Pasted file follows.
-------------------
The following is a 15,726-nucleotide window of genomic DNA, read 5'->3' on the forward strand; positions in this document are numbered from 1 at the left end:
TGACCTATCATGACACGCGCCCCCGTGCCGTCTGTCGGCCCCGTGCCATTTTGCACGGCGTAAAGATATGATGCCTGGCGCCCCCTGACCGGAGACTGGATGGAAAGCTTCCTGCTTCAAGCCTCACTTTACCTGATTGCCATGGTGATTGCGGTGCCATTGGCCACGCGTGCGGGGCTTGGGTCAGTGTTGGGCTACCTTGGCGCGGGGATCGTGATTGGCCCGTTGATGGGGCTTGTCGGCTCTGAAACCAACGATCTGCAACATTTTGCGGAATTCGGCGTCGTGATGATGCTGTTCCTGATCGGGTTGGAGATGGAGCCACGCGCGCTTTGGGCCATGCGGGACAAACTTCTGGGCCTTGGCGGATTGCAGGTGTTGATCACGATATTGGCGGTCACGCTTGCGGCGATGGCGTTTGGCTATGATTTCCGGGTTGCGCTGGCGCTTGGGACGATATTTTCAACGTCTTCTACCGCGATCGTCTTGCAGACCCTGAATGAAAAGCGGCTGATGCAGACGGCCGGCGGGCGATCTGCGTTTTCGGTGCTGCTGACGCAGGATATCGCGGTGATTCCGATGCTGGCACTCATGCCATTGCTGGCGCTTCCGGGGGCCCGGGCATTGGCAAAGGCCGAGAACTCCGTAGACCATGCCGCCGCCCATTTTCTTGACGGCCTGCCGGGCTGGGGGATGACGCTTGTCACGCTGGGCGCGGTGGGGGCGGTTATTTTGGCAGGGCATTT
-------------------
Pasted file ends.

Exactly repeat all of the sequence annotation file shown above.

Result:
The following is a 15,726-nucleotide window of genomic DNA, read 5'->3' on the forward strand; positions in this document are numbered from 1 at the left end:
TGACCTATCATGACACGCGCCCCCGTGCCGTCTGTCGGCCCCGTGCCATTTTGCACGGCGTAAAGATATGATGCCTGGCGCCCCCTGACCGGAGACTGGATGGAAAGCTTCCTGCTTCAAGCCTCACTTTACCTGATTGCCATGGTGATTGCGGTGCCATTGGCCACGCGTGCGGGGCTTGGGTCAGTGTTGGGCTACCTTGGCGCGGGGATCGTGATTGGCCCGTTGATGGGGCTTGTCGGCTCTGAAACCAACGATCTGCAACATTTTGCGGAATTCGGCGTCGTGATGATGCTGTTCCTGATCGGGTTGGAGATGGAGCCACGCGCGCTTTGGGCCATGCGGGACAAACTTCTGGGCCTTGGCGGATTGCAGGTGTTGATCACGATATTGGCGGTCACGCTTGCGGCGATGGCGTTTGGCTATGATTTCCGGGTTGCGCTGGCGCTTGGGACGATATTTTCAACGTCTTCTACCGCGATCGTCTTGCAGACCCTGAATGAAAAGCGGCTGATGCAGACGGCCGGCGGGCGATCTGCGTTTTCGGTGCTGCTGACGCAGGATATCGCGGTGATTCCGATGCTGGCACTCATGCCATTGCTGGCGCTTCCGGGGGCCCGGGCATTGGCAAAGGCCGAGAACTCCGTAGACCATGCCGCCGCCCATTTTCTTGACGGCCTGCCGGGCTGGGGGATGACGCTTGTCACGCTGGGCGCGGTGGGGGCGGTTATTTTGGCAGGGCATTT